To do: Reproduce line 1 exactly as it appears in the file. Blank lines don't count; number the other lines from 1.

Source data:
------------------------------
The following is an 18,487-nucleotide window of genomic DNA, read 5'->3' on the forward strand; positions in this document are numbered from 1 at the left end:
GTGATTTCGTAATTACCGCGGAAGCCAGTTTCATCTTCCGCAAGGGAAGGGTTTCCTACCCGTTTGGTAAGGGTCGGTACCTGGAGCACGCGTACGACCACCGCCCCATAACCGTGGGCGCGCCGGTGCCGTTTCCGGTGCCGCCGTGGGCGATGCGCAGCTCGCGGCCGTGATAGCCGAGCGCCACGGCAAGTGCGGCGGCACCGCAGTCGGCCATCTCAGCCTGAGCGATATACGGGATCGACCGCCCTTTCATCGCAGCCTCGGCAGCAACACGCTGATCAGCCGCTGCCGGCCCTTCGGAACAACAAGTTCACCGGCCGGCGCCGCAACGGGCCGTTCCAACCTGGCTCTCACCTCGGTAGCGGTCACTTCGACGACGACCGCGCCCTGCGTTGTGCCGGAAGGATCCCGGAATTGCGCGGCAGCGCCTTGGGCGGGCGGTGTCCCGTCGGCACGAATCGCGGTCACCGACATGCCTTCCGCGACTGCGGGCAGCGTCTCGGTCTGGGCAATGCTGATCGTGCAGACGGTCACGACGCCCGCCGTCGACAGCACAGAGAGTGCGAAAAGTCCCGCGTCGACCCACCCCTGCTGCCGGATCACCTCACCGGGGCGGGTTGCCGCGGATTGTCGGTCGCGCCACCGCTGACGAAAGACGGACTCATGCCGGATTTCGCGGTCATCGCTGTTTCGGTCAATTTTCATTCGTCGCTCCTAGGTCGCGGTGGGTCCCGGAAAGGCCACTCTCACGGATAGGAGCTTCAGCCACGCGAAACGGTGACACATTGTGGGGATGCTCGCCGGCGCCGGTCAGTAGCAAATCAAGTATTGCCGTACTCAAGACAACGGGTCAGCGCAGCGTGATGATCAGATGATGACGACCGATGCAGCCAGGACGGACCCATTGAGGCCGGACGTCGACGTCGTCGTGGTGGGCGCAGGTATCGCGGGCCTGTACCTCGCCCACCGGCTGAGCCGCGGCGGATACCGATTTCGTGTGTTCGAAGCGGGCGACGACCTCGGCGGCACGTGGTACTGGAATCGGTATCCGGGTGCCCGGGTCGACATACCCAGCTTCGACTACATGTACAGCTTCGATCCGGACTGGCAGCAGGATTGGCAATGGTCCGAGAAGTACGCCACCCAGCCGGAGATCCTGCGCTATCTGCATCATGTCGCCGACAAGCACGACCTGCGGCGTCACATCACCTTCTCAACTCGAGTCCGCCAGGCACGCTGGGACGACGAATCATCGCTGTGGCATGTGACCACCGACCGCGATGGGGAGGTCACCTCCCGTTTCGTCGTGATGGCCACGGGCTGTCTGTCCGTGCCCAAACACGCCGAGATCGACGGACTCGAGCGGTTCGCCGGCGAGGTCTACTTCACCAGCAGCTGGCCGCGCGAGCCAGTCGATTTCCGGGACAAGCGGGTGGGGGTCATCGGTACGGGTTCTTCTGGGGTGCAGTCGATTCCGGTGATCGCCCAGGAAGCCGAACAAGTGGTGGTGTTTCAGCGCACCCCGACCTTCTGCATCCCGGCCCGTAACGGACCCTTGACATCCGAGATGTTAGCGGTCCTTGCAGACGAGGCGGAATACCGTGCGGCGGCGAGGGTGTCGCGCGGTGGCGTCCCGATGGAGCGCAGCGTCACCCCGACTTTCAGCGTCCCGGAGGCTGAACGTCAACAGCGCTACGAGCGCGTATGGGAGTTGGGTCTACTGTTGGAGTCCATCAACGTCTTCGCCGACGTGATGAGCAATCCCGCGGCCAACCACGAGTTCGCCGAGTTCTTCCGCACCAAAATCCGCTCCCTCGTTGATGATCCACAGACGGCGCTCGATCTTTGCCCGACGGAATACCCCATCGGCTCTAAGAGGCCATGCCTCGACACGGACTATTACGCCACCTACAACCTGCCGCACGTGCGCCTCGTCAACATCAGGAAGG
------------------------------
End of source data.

The following is an 18,487-nucleotide window of genomic DNA, read 5'->3' on the forward strand; positions in this document are numbered from 1 at the left end: